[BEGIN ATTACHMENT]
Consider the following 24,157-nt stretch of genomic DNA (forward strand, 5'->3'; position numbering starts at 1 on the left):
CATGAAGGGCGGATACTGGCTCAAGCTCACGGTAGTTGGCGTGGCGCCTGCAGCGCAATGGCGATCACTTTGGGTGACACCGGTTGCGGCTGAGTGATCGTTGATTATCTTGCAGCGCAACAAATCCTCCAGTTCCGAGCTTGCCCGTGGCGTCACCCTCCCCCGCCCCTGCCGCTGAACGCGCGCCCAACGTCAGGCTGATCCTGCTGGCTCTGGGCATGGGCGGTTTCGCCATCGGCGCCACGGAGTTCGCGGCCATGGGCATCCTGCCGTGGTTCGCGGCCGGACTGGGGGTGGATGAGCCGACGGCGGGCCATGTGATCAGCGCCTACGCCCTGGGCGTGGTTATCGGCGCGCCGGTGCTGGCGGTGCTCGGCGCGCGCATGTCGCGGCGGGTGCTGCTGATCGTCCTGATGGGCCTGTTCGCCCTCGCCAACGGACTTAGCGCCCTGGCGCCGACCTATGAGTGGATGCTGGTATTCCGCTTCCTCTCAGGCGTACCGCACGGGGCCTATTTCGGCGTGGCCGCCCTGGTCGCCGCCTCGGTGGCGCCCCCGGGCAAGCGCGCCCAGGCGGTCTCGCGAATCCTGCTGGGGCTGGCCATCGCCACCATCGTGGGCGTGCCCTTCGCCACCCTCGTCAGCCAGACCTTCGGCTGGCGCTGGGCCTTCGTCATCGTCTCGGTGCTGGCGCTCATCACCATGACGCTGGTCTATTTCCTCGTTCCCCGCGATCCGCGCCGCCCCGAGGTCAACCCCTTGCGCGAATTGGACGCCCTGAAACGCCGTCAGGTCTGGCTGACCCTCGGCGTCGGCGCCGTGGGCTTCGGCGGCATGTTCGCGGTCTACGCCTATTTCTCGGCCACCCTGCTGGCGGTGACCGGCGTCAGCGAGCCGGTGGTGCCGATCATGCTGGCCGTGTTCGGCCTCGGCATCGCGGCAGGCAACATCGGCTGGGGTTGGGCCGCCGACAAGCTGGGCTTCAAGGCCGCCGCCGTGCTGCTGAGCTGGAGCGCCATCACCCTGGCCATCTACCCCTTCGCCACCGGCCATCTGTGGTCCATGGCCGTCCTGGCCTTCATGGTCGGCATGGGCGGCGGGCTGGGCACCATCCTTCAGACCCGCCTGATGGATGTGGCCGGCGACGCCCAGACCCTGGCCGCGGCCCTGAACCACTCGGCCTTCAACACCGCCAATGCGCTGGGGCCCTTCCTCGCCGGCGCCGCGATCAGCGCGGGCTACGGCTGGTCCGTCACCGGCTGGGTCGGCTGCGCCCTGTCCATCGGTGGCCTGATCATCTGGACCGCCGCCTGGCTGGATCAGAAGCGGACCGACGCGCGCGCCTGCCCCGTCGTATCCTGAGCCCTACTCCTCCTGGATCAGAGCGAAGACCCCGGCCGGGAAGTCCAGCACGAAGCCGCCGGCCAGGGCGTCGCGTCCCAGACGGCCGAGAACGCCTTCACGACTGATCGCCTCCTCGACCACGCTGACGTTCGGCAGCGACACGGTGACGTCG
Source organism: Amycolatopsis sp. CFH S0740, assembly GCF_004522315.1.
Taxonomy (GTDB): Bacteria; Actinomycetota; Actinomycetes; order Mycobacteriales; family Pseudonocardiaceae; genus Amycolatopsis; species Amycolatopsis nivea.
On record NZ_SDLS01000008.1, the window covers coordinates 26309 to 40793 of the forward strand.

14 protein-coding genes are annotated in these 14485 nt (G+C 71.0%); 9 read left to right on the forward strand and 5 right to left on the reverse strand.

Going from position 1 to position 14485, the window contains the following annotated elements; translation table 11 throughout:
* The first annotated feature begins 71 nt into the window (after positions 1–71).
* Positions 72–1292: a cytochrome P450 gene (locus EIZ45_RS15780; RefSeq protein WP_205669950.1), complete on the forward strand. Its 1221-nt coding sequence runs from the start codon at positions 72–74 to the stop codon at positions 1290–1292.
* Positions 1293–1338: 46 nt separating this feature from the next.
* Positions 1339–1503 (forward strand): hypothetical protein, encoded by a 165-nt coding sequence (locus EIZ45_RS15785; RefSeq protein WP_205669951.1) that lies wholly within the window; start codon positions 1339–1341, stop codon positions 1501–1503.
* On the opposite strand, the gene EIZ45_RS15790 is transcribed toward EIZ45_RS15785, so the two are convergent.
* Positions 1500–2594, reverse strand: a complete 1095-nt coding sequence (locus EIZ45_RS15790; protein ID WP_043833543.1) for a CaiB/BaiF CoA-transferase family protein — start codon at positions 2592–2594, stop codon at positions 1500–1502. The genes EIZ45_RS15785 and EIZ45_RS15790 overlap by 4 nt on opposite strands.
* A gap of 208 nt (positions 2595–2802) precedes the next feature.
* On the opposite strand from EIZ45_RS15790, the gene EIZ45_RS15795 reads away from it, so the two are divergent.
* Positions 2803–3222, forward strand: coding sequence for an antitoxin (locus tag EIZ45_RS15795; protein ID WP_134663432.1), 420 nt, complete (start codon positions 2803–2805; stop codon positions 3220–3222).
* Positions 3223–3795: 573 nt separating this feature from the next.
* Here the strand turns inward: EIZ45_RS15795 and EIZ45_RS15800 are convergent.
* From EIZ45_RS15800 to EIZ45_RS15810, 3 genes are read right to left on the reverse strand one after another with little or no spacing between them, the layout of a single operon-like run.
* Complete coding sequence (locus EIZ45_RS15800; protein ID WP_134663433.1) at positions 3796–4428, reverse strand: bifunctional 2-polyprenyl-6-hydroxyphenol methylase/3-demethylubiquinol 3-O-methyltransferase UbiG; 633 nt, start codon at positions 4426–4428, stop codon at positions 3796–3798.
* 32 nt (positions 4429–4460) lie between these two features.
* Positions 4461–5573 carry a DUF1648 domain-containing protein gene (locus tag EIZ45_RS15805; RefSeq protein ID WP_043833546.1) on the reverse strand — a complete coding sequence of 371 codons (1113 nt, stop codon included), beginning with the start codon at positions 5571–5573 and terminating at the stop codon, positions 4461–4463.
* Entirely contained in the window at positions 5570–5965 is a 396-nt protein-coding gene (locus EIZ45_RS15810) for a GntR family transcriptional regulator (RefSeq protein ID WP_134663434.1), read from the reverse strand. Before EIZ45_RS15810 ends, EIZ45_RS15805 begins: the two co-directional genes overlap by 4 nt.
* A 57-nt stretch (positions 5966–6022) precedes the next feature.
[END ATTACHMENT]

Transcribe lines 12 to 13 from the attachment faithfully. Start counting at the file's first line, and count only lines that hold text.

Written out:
* On the opposite strand, the gene EIZ45_RS15790 is transcribed toward EIZ45_RS15785, so the two are convergent.
* Positions 1500–2594, reverse strand: a complete 1095-nt coding sequence (locus EIZ45_RS15790; protein ID WP_043833543.1) for a CaiB/BaiF CoA-transferase family protein — start codon at positions 2592–2594, stop codon at positions 1500–1502. The genes EIZ45_RS15785 and EIZ45_RS15790 overlap by 4 nt on opposite strands.